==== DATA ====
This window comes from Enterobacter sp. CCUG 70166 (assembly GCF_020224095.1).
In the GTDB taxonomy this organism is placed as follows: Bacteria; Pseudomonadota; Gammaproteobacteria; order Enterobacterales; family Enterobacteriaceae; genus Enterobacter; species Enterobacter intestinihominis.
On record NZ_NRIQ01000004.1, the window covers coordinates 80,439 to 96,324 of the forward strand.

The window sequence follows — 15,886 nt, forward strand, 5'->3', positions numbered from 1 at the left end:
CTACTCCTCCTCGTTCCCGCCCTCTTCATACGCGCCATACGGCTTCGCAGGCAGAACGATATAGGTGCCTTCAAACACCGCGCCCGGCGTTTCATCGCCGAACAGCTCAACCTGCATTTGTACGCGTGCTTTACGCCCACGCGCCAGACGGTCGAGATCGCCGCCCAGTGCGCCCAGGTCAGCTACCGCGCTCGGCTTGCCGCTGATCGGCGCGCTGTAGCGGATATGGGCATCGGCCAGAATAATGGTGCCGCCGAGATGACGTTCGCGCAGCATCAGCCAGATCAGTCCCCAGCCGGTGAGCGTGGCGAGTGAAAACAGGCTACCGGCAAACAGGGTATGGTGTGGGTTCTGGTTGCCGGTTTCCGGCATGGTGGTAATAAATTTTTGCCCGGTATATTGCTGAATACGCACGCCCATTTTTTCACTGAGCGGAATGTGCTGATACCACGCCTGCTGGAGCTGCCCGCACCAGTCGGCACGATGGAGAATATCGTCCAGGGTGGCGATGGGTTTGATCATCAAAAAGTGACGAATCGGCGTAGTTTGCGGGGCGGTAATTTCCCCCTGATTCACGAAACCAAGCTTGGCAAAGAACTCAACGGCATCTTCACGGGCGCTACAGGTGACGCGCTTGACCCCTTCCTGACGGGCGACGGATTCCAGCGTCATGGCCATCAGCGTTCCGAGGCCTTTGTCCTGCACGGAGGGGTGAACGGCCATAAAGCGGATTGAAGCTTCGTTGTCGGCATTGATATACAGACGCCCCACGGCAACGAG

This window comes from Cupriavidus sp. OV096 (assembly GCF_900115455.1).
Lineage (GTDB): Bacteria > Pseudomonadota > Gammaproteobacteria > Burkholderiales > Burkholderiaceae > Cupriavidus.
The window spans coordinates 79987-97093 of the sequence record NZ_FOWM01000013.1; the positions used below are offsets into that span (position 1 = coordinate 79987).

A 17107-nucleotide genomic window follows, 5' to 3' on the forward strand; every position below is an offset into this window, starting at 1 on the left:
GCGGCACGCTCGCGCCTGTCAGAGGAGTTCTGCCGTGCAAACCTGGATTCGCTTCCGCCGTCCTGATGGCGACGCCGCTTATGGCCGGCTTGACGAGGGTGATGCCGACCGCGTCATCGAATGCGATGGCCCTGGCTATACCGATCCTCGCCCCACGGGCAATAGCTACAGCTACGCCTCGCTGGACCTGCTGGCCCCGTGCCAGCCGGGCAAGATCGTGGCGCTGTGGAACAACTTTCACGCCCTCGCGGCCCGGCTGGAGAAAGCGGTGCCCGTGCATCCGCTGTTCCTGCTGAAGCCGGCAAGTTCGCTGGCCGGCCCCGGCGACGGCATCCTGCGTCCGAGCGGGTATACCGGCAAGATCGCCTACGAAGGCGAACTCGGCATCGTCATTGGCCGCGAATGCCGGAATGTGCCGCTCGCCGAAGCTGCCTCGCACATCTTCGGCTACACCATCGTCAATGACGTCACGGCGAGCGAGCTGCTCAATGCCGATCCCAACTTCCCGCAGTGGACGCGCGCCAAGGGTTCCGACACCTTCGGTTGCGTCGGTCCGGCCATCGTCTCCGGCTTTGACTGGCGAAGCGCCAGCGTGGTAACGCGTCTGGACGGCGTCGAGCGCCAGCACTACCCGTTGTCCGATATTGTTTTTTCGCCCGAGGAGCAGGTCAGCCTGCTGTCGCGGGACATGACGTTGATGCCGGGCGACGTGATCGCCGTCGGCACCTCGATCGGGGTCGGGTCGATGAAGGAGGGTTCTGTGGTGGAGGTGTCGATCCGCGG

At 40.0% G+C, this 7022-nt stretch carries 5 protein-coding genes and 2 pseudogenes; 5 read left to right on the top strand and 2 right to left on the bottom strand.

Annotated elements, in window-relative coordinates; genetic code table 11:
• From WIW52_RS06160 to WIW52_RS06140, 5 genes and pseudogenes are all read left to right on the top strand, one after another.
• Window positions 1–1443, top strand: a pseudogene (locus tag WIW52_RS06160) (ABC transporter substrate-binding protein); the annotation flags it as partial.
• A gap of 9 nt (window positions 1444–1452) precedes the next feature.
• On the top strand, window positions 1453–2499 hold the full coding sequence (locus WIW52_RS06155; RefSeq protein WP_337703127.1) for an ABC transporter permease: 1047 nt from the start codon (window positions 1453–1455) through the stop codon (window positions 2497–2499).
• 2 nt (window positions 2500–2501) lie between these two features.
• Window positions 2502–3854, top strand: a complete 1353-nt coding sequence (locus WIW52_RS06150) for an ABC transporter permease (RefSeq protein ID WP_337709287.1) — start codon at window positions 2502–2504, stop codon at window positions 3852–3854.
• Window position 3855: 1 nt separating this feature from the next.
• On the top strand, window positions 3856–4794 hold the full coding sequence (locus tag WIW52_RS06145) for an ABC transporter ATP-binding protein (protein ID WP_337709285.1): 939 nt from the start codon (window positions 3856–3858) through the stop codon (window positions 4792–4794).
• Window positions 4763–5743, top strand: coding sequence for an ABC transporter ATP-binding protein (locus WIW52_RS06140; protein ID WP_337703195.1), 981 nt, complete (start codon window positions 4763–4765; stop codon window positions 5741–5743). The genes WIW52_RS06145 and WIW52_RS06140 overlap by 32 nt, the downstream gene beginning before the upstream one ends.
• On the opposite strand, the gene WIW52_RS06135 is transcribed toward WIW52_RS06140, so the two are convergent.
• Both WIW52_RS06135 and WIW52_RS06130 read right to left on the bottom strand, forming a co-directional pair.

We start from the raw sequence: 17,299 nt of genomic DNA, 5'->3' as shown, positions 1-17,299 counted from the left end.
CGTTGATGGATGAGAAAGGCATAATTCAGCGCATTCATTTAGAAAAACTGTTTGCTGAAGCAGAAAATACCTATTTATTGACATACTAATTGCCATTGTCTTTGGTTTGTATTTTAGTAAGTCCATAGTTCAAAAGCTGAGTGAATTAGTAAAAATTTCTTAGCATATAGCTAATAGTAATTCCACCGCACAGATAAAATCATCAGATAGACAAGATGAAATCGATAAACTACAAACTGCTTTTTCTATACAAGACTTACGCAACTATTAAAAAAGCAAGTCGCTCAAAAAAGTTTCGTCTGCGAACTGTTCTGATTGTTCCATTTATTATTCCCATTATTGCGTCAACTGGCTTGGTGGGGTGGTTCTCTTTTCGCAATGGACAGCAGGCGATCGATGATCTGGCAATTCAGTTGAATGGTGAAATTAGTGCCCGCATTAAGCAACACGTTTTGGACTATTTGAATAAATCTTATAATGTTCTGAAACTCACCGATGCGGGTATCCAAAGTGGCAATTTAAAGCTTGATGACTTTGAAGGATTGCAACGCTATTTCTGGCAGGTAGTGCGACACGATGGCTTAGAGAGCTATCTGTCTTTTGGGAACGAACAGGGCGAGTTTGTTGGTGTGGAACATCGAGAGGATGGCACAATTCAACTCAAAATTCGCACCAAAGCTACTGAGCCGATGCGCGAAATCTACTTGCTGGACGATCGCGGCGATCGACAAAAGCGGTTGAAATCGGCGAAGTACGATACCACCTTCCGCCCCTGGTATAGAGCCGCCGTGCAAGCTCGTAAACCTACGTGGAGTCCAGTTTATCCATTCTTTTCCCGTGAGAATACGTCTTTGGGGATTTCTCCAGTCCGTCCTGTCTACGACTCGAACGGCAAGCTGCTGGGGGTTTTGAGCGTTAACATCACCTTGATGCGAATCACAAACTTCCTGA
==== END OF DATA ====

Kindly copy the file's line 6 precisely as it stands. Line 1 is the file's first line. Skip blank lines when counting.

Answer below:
This window comes from Cupriavidus sp. OV096 (assembly GCF_900115455.1).